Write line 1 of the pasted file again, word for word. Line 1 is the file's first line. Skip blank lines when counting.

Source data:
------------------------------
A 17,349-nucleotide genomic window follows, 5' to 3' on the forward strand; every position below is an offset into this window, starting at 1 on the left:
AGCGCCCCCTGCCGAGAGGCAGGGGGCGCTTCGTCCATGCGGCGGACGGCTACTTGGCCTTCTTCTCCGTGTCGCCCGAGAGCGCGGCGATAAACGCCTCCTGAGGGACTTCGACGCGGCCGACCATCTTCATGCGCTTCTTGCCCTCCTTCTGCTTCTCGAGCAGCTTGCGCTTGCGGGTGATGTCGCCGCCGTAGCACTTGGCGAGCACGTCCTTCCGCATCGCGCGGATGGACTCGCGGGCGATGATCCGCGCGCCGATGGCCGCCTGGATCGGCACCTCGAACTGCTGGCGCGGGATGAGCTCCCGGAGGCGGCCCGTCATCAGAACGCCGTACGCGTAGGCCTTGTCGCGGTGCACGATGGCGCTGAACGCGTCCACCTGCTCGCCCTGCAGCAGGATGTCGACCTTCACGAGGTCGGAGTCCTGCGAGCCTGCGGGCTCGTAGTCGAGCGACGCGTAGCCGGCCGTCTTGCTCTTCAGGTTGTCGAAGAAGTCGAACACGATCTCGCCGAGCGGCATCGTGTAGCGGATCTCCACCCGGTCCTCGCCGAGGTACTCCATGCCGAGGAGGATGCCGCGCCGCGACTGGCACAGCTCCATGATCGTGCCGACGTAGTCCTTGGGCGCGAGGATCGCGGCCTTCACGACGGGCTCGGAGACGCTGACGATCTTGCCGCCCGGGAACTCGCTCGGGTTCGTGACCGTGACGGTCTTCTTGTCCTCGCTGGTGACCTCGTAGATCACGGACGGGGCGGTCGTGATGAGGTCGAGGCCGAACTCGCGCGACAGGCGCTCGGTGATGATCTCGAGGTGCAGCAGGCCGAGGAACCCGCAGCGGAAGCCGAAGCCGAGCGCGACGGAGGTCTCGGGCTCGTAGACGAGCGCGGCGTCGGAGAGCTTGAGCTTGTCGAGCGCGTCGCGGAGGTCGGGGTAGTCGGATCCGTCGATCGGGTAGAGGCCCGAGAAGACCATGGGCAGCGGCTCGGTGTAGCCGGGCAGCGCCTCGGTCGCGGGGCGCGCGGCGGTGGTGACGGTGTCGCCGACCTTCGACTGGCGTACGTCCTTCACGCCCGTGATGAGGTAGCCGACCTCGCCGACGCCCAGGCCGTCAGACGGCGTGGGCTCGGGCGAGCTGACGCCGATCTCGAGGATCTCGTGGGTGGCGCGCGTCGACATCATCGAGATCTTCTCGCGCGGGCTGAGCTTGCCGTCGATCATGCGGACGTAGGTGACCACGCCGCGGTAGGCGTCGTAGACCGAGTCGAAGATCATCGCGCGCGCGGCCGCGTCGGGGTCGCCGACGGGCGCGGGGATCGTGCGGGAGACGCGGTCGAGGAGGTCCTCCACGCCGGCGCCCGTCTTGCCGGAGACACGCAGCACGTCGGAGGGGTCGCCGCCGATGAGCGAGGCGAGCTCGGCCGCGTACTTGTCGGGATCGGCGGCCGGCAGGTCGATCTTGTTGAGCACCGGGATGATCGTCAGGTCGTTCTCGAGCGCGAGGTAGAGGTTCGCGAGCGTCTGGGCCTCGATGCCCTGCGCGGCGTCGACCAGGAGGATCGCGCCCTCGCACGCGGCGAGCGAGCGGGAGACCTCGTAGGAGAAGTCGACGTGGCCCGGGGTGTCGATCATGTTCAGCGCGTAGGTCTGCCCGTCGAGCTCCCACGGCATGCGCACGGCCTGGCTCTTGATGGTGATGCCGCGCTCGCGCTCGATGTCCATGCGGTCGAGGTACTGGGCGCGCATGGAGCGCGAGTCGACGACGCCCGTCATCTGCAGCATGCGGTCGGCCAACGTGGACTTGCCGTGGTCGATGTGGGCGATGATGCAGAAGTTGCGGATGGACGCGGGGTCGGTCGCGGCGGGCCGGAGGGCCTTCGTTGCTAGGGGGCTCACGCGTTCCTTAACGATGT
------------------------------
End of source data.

A 17,349-nucleotide genomic window follows, 5' to 3' on the forward strand; every position below is an offset into this window, starting at 1 on the left: